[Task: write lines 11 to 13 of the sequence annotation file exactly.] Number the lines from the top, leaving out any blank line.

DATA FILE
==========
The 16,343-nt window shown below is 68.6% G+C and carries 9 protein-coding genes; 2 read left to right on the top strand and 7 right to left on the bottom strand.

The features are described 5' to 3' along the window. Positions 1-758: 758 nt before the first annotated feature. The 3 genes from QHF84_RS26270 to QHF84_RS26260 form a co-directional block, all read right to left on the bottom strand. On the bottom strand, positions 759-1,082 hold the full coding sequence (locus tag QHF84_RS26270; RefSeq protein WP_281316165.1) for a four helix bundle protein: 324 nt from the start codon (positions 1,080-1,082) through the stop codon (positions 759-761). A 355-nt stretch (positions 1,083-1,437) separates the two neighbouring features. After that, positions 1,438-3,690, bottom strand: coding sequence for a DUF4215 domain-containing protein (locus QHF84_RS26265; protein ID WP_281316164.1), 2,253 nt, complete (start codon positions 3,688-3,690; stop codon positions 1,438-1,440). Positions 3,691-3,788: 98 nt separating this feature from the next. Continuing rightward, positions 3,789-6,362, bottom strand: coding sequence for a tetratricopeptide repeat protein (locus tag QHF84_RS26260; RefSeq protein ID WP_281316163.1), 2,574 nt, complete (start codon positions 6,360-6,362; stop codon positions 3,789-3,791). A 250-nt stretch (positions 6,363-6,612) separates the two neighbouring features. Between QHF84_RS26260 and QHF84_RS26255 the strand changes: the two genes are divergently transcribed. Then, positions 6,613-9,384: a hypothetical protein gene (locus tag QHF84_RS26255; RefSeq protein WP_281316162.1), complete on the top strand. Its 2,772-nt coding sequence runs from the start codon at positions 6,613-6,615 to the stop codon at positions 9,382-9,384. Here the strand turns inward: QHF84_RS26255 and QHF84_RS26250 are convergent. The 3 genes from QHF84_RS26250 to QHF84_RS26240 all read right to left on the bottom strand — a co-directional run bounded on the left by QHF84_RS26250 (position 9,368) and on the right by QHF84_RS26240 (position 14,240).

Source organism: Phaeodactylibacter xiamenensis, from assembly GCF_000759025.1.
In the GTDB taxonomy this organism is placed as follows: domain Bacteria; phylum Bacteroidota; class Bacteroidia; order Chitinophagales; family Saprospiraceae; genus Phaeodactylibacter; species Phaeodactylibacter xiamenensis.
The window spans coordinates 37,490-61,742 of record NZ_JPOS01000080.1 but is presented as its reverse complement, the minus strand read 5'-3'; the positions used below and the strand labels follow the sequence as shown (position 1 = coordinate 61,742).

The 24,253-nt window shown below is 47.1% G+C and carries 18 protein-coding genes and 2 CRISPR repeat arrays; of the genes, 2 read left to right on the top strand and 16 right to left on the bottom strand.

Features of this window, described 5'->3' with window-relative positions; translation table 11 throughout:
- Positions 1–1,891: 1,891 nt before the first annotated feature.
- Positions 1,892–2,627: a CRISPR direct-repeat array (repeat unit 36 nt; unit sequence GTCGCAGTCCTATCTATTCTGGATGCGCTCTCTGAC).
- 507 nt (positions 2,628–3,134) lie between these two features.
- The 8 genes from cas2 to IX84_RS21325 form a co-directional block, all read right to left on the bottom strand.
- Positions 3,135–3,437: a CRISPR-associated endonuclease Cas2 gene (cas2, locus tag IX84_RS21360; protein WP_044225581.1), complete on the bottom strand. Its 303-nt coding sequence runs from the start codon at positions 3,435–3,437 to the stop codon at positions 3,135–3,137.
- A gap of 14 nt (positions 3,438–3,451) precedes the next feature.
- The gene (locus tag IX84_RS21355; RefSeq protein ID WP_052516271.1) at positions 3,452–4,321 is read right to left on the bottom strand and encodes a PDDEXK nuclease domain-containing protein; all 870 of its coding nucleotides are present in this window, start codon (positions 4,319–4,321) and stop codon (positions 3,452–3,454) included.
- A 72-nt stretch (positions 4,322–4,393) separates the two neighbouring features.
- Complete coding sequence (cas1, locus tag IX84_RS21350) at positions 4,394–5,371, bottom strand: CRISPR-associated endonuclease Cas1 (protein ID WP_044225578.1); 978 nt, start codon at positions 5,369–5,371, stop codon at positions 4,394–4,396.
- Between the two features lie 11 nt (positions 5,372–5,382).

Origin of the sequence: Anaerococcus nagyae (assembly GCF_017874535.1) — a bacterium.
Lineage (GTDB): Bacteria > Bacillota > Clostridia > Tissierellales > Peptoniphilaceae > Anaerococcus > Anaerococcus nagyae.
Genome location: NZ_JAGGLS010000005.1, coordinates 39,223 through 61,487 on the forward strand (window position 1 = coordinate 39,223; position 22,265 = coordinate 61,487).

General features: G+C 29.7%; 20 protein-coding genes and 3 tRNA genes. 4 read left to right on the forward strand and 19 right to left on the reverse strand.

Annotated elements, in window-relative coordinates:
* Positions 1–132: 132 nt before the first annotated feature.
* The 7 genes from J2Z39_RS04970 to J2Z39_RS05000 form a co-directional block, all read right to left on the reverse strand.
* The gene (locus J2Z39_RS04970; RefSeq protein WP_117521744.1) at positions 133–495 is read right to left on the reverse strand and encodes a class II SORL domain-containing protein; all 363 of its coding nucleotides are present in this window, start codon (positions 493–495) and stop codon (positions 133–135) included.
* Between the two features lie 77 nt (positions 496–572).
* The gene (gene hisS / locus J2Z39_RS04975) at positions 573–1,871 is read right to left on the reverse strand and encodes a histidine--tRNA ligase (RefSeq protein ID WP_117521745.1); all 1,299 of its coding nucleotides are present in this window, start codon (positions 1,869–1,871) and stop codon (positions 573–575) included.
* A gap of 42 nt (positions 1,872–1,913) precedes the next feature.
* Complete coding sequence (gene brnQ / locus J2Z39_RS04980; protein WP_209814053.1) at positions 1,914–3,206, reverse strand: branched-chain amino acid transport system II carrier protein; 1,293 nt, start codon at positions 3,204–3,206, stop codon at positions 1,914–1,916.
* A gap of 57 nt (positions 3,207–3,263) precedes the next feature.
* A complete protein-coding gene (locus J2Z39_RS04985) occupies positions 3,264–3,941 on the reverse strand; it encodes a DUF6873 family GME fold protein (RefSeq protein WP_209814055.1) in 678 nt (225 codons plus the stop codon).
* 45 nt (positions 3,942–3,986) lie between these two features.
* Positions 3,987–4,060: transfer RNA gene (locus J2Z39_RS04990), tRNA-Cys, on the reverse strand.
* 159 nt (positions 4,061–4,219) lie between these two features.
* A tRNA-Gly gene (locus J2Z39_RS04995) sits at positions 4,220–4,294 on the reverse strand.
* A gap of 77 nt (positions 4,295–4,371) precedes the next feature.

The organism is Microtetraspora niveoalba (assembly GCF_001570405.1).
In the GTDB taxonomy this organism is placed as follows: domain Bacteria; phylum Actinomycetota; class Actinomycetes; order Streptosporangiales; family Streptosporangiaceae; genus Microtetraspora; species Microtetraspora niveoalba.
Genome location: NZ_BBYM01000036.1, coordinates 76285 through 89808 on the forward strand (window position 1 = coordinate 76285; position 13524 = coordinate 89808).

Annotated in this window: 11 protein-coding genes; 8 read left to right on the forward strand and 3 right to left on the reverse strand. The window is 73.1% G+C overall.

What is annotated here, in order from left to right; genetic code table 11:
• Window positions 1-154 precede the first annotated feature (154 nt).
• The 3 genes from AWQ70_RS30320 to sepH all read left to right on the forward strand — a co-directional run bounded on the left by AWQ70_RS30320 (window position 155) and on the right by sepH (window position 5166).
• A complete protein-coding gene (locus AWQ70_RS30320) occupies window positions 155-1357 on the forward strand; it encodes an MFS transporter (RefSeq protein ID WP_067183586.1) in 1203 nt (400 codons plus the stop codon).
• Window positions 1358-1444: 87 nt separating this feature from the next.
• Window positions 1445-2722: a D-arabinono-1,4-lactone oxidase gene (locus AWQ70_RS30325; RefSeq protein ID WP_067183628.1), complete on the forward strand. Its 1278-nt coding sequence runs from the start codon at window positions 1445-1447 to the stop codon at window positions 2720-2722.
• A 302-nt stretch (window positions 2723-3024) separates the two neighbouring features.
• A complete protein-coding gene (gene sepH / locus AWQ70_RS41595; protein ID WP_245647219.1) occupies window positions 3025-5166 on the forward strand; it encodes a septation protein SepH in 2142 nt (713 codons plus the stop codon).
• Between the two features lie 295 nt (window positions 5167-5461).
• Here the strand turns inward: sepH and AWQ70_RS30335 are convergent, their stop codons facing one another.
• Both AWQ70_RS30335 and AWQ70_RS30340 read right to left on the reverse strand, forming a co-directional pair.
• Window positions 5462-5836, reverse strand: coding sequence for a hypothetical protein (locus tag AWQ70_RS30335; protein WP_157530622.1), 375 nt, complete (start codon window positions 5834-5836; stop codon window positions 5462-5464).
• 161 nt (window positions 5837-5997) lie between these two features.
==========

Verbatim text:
- The 8 genes from cas2 to IX84_RS21325 form a co-directional block, all read right to left on the bottom strand.
- Positions 3,135–3,437: a CRISPR-associated endonuclease Cas2 gene (cas2, locus tag IX84_RS21360; protein WP_044225581.1), complete on the bottom strand. Its 303-nt coding sequence runs from the start codon at positions 3,435–3,437 to the stop codon at positions 3,135–3,137.
- A gap of 14 nt (positions 3,438–3,451) precedes the next feature.